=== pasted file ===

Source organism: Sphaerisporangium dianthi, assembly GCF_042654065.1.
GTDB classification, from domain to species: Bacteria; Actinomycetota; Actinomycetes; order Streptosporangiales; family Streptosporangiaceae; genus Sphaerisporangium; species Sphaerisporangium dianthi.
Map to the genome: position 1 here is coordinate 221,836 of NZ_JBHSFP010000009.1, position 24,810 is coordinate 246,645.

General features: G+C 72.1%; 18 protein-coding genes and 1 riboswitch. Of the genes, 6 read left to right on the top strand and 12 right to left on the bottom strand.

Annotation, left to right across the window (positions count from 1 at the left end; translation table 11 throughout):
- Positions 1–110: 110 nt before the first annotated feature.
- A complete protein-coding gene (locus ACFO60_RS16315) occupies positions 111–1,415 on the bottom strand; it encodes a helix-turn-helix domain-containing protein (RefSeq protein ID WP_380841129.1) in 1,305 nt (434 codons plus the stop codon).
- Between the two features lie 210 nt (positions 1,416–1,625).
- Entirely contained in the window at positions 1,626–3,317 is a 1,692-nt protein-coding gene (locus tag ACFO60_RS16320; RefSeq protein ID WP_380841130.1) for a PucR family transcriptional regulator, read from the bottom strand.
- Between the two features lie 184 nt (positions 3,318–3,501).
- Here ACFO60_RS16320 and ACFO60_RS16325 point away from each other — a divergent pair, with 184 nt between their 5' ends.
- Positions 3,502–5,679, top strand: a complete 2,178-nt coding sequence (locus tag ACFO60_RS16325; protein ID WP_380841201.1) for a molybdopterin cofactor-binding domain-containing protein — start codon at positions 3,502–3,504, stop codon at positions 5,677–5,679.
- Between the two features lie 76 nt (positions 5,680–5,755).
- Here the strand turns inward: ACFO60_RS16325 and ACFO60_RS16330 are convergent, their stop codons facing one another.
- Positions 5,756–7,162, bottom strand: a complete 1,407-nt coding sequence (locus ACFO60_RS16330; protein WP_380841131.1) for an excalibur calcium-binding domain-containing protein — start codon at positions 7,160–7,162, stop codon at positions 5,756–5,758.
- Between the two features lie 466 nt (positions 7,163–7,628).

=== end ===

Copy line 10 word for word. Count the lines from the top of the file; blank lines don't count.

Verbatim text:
- Between the two features lie 184 nt (positions 3,318–3,501).